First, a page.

Kasia Muoto discovered her passion for soccer at an extremely early age.
“I started playing in my mama’s womb,” she told BET.com. “In Africa, you come out the womb with a ball.”
As founder of the non-profit organization We Play to Win, the Nigerian-born native has come full circle by instilling her lifelong love of the game in a younger generation of African girls. Since launching in 2008, We Play to Win has provided free youth development and empowerment sports camps to hundreds of African orphans and marginalized youth.
The small, volunteer-based organization has collaborated with athletes like Tommie Harris of the Chicago Bears and garnered support from international soccer star Kanu and world champion runner Khadevis Robinson. But for Muoto, the journey has been anything but smooth.
A short-lived bout of polio prevented a young Muoto from running and playing alongside her brothers. Despite her late start, she soon reveled in her innate athletic capabilities. Muoto’s outstanding performance on her Nigerian boarding school’s soccer team attracted scouts, leading to her recruitment for the national women’s soccer team camp. At 16 years old, she was faced with the difficult decision of choosing between playing in the inaugural 1991 FIFA Women’s World Cup in China and attending the University of Pennsylvania on a full scholarship.
“You’ve got to be educated to create a change,” said Muoto about her decision to attend college.
Exhaustion from eight years of working in Manhattan’s financial sector and frustration with the impenetrable sports industry steered Muoto to Los Angeles. Her current senior leadership position at a health care company has allowed Muoto to pursue her interest in physical health. Yet, founding We Play to Win reintroduced Muoto’s first love back into her life in a meaningful way.
This past May, more than 100 girls attended the most recent We Play to Win camp held at Muoto’s hometown of Benin City. Located in the southern Edo State of Nigeria, the port city has become an infamous destination for human trafficking, particularly forced prostitution. Muoto understood the importance of empowering young girls in the area not only through soccer and exercise, but through discussions on health and wellness as well.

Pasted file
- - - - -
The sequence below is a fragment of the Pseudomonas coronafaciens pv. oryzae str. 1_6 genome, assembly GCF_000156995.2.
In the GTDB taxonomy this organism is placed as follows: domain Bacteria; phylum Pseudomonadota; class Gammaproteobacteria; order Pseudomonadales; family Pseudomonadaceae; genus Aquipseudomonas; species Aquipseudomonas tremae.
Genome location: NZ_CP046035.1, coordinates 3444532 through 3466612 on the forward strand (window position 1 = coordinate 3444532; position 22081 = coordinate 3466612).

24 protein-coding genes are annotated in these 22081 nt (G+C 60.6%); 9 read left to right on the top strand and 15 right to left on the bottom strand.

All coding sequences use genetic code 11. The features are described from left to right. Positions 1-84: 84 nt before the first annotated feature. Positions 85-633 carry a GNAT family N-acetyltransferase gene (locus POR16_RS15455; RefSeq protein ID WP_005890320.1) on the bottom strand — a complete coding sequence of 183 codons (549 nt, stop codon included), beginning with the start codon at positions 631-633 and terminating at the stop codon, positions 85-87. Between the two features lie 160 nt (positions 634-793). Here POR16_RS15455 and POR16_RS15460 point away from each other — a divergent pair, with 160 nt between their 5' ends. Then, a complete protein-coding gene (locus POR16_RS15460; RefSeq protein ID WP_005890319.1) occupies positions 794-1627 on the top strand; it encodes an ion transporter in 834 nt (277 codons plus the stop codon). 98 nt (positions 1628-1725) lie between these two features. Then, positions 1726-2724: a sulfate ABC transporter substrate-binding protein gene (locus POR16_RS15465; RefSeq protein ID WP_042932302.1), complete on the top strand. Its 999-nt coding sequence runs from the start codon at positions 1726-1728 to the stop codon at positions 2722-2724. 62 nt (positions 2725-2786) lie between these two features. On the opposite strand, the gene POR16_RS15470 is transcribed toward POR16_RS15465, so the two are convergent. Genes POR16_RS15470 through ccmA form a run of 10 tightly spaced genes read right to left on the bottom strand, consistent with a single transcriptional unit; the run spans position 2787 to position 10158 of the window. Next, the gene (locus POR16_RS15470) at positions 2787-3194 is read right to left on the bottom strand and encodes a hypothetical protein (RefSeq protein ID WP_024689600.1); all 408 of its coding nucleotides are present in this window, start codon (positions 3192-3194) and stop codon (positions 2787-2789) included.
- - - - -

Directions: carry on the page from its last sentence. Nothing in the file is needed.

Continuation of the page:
“They’re considered nothing by society,” she said. “They’re house help.”
Generous contributions from a corporate Nigerian sponsor — a first for the organization — and support from other local businesses and volunteers further validated the need to impact the girls of Benin City. Three days of hopping through agility ladders, creating vision boards, enduring sit-ups, and kicking soccer balls produced a noticeable change in the participants.
Recalling her own fascination with the Olympics and medal ceremonies, Muoto replicated the ceremony on the final day for the enthusiastic young girls, each of whom were honored with “blinged out” We Play to Win medals. The participants testified to the boost of confidence and self-value that the past-three days had instilled in them. Now back in the United States, Muoto has already begun to reflect on her experience in Benin City and the evident impression We Play to Win left on the participants and their community.
“If we raise leaders who can pay it forward, and they raise leaders who can pay it forward," said Muoto, "we’re much further along than if we didn’t try at all.”
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(Photo: Courtesy We Play to Win)